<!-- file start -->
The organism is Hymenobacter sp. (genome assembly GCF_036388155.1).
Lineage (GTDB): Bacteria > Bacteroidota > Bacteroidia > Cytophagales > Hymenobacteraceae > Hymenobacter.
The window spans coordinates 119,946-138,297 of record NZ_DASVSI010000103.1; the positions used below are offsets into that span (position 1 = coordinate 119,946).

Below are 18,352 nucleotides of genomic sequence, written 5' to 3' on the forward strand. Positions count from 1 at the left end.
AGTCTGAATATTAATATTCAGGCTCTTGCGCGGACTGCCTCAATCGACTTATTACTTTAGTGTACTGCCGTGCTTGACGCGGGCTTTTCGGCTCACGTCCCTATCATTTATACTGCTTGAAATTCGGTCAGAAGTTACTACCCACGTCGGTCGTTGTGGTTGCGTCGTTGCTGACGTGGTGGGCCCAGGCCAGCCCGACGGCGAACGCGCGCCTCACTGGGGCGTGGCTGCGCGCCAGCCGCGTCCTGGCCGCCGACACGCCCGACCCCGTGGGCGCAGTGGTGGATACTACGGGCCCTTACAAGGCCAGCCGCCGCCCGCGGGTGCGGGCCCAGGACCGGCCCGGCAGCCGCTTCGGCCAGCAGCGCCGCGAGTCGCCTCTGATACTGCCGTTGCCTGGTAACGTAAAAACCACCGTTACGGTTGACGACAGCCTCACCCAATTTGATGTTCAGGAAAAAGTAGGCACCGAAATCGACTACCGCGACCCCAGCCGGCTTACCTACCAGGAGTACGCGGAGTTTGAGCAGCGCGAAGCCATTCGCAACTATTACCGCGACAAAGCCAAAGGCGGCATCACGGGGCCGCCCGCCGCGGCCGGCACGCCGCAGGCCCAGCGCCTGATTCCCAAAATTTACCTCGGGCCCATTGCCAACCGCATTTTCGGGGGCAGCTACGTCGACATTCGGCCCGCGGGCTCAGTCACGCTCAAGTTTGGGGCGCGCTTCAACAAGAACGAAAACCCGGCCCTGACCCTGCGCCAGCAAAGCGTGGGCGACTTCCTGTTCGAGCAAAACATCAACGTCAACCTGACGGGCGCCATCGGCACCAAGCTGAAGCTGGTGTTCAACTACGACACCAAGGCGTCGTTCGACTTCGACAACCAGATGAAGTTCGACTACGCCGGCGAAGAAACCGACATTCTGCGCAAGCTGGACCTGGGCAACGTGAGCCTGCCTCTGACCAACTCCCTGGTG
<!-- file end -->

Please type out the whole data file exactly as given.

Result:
The organism is Hymenobacter sp. (genome assembly GCF_036388155.1).
Lineage (GTDB): Bacteria > Bacteroidota > Bacteroidia > Cytophagales > Hymenobacteraceae > Hymenobacter.
The window spans coordinates 119,946-138,297 of record NZ_DASVSI010000103.1; the positions used below are offsets into that span (position 1 = coordinate 119,946).

Below are 18,352 nucleotides of genomic sequence, written 5' to 3' on the forward strand. Positions count from 1 at the left end.
AGTCTGAATATTAATATTCAGGCTCTTGCGCGGACTGCCTCAATCGACTTATTACTTTAGTGTACTGCCGTGCTTGACGCGGGCTTTTCGGCTCACGTCCCTATCATTTATACTGCTTGAAATTCGGTCAGAAGTTACTACCCACGTCGGTCGTTGTGGTTGCGTCGTTGCTGACGTGGTGGGCCCAGGCCAGCCCGACGGCGAACGCGCGCCTCACTGGGGCGTGGCTGCGCGCCAGCCGCGTCCTGGCCGCCGACACGCCCGACCCCGTGGGCGCAGTGGTGGATACTACGGGCCCTTACAAGGCCAGCCGCCGCCCGCGGGTGCGGGCCCAGGACCGGCCCGGCAGCCGCTTCGGCCAGCAGCGCCGCGAGTCGCCTCTGATACTGCCGTTGCCTGGTAACGTAAAAACCACCGTTACGGTTGACGACAGCCTCACCCAATTTGATGTTCAGGAAAAAGTAGGCACCGAAATCGACTACCGCGACCCCAGCCGGCTTACCTACCAGGAGTACGCGGAGTTTGAGCAGCGCGAAGCCATTCGCAACTATTACCGCGACAAAGCCAAAGGCGGCATCACGGGGCCGCCCGCCGCGGCCGGCACGCCGCAGGCCCAGCGCCTGATTCCCAAAATTTACCTCGGGCCCATTGCCAACCGCATTTTCGGGGGCAGCTACGTCGACATTCGGCCCGCGGGCTCAGTCACGCTCAAGTTTGGGGCGCGCTTCAACAAGAACGAAAACCCGGCCCTGACCCTGCGCCAGCAAAGCGTGGGCGACTTCCTGTTCGAGCAAAACATCAACGTCAACCTGACGGGCGCCATCGGCACCAAGCTGAAGCTGGTGTTCAACTACGACACCAAGGCGTCGTTCGACTTCGACAACCAGATGAAGTTCGACTACGCCGGCGAAGAAACCGACATTCTGCGCAAGCTGGACCTGGGCAACGTGAGCCTGCCTCTGACCAACTCCCTGGTG